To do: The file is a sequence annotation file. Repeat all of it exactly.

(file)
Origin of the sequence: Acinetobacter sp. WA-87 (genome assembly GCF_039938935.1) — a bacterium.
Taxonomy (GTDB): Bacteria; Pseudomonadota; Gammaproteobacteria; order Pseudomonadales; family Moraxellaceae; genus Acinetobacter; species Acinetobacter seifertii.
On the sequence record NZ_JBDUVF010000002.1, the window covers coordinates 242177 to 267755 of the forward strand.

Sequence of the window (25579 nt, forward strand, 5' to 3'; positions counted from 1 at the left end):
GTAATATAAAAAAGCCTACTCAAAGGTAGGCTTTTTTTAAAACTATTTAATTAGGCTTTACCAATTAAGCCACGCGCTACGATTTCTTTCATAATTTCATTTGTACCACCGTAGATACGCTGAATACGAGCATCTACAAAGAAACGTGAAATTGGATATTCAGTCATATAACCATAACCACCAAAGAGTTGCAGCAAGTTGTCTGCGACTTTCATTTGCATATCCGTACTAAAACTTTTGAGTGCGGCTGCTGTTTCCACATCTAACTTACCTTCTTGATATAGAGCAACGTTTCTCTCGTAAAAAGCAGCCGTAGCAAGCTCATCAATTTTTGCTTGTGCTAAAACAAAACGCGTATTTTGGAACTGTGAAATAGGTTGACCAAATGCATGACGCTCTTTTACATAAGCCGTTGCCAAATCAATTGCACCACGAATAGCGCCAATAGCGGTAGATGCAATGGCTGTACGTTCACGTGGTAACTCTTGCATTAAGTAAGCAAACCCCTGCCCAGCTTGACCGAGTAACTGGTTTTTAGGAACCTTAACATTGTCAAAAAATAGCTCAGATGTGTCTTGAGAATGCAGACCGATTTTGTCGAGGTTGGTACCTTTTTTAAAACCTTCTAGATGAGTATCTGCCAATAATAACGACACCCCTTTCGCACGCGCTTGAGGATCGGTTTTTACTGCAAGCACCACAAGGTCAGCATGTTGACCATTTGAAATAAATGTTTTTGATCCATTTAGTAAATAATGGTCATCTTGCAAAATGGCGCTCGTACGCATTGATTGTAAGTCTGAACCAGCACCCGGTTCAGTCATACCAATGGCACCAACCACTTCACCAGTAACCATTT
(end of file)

Origin of the sequence: Acinetobacter sp. WA-87 (genome assembly GCF_039938935.1) — a bacterium.
Taxonomy (GTDB): Bacteria; Pseudomonadota; Gammaproteobacteria; order Pseudomonadales; family Moraxellaceae; genus Acinetobacter; species Acinetobacter seifertii.
On the sequence record NZ_JBDUVF010000002.1, the window covers coordinates 242177 to 267755 of the forward strand.

Sequence of the window (25579 nt, forward strand, 5' to 3'; positions counted from 1 at the left end):
GTAATATAAAAAAGCCTACTCAAAGGTAGGCTTTTTTTAAAACTATTTAATTAGGCTTTACCAATTAAGCCACGCGCTACGATTTCTTTCATAATTTCATTTGTACCACCGTAGATACGCTGAATACGAGCATCTACAAAGAAACGTGAAATTGGATATTCAGTCATATAACCATAACCACCAAAGAGTTGCAGCAAGTTGTCTGCGACTTTCATTTGCATATCCGTACTAAAACTTTTGAGTGCGGCTGCTGTTTCCACATCTAACTTACCTTCTTGATATAGAGCAACGTTTCTCTCGTAAAAAGCAGCCGTAGCAAGCTCATCAATTTTTGCTTGTGCTAAAACAAAACGCGTATTTTGGAACTGTGAAATAGGTTGACCAAATGCATGACGCTCTTTTACATAAGCCGTTGCCAAATCAATTGCACCACGAATAGCGCCAATAGCGGTAGATGCAATGGCTGTACGTTCACGTGGTAACTCTTGCATTAAGTAAGCAAACCCCTGCCCAGCTTGACCGAGTAACTGGTTTTTAGGAACCTTAACATTGTCAAAAAATAGCTCAGATGTGTCTTGAGAATGCAGACCGATTTTGTCGAGGTTGGTACCTTTTTTAAAACCTTCTAGATGAGTATCTGCCAATAATAACGACACCCCTTTCGCACGCGCTTGAGGATCGGTTTTTACTGCAAGCACCACAAGGTCAGCATGTTGACCATTTGAAATAAATGTTTTTGATCCATTTAGTAAATAATGGTCATCTTGCAAAATGGCGCTCGTACGCATTGATTGTAAGTCTGAACCAGCACCCGGTTCAGTCATACCAATGGCACCAACCACTTCACCAGTAACCATTT